Health experts have long recommended engaging in physical activities, but many people do not exercise. Swiss food company Nestlé, however, appears to have found a solution to this dilemma with the "exercise in a bottle."

The world's largest food company said that research conducted by scientists from the Nestlé Institute of Health suggest that food and nutritional products may soon be able to provide some of the beneficial effects of exercise on the body's metabolism and this could particularly benefit physically inactive individuals such as those with disability and disease as well as the elderly whose physical conditions prevent them from having an active lifestyle.

In the study "Mechanism of Action of Compound-13: An α1-Selective Small Molecule Activator of AMPK," which was published in the Journal Chemistry & Biology on Nov. 24, Kei Sakamoto, from the Nestlé Institute of Health Sciences in Lausanne, Switzerland, and colleagues found that an enzyme that regulates metabolism and control how the body burns sugars and fats, can be controlled by a compound called C13.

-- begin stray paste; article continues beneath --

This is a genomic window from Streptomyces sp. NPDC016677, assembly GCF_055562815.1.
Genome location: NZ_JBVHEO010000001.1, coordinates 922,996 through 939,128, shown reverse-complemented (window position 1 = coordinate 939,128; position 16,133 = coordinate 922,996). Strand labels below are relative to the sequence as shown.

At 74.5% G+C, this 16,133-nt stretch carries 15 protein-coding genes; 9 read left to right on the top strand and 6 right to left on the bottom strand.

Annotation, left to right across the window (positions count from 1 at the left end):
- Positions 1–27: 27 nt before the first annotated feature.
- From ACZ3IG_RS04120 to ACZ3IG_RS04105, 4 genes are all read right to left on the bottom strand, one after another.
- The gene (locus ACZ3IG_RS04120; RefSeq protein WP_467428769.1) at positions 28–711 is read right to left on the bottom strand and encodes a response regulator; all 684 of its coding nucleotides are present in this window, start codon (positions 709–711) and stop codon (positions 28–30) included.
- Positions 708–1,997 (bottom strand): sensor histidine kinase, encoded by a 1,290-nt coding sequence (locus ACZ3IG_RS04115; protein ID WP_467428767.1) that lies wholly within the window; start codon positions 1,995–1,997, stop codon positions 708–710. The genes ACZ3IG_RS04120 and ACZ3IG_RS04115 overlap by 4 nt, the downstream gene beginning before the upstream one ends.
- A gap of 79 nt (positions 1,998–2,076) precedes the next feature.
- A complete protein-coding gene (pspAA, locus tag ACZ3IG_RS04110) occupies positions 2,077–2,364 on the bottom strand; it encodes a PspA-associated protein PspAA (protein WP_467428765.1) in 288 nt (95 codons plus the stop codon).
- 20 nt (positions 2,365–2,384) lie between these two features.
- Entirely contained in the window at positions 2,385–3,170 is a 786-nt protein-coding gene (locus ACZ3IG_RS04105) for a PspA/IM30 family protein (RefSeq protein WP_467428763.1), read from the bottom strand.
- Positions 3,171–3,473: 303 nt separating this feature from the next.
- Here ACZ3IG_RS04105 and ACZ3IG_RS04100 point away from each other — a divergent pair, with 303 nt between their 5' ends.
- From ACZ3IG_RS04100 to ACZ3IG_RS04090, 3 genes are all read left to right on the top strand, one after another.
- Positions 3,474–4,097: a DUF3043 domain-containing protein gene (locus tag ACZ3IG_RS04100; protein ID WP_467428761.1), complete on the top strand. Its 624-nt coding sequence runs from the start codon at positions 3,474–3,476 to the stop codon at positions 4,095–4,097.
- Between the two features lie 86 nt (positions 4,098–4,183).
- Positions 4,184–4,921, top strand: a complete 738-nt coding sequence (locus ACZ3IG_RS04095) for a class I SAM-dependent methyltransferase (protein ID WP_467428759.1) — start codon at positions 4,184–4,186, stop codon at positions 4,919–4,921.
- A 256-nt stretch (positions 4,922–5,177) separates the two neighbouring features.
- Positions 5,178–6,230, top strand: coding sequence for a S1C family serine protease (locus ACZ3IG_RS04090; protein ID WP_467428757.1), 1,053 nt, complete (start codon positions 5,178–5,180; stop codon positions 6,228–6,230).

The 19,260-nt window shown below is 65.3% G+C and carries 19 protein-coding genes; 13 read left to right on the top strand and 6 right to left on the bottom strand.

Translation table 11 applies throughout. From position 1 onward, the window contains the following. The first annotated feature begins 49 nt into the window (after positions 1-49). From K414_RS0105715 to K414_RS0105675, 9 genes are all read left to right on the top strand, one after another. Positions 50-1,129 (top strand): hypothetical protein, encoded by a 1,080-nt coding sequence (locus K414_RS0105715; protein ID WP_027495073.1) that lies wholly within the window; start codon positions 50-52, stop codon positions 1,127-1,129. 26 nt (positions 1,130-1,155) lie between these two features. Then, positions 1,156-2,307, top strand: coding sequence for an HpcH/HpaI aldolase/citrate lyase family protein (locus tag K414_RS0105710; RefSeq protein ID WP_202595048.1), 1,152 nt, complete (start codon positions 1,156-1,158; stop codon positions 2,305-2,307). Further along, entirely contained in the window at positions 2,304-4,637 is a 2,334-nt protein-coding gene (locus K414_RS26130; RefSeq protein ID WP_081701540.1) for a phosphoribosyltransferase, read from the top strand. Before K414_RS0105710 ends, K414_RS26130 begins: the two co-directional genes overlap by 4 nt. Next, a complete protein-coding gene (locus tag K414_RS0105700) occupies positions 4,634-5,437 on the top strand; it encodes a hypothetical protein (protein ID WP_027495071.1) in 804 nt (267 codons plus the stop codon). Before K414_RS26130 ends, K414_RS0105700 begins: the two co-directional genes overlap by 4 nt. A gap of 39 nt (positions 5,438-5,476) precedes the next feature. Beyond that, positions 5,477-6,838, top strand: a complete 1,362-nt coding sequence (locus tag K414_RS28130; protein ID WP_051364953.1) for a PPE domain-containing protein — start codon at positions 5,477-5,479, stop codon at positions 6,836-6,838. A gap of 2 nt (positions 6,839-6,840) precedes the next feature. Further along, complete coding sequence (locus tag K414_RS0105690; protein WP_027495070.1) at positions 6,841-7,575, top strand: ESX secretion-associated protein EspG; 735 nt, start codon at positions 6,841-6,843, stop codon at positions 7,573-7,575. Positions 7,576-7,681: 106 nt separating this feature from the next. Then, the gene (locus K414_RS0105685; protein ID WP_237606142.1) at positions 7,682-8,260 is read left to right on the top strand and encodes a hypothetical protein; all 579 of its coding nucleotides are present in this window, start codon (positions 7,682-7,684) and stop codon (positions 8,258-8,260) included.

In experiments involving mice, the compound C13 acts on the enzyme called AMP-activated protein kinase (AMPK) to stop the liver from producing fat.

"The enzyme can help people who can't tolerate or continue rigorous exercise," Sakamoto said. "Instead of 20 minutes of jogging or 40 minutes of cycling, it may help boost metabolism with moderate exercise like brisk walking."

The researchers said that the findings of the study could possibly lead to the development of products that can help individuals suffering from metabolic disorder such as Type 2 diabetes and obesity as well as pave way to products that can augment the effects of exercise.

"In some conditions, such as diabetes, the body doesn't respond properly to insulin and muscle cells reject the message about their need to take up glucose," Sakamoto said. "However, even under such medical conditions, AMPK can find an alternative way and take up glucose in muscle."

Bloomberg said that the goal of the company is to add C13 into a food additive that would serve as a magic ingredient that could turn food products, even those with high fat and sugar content, into something that offers some of the benefits of exercise.

The development of such products can bring good news for those living a sedentary lifestyle. The researchers, however, cautioned that no product can replace exercise. Sakamoto said that given the number of effects that exercise offers, no single product can mimic all those effects.

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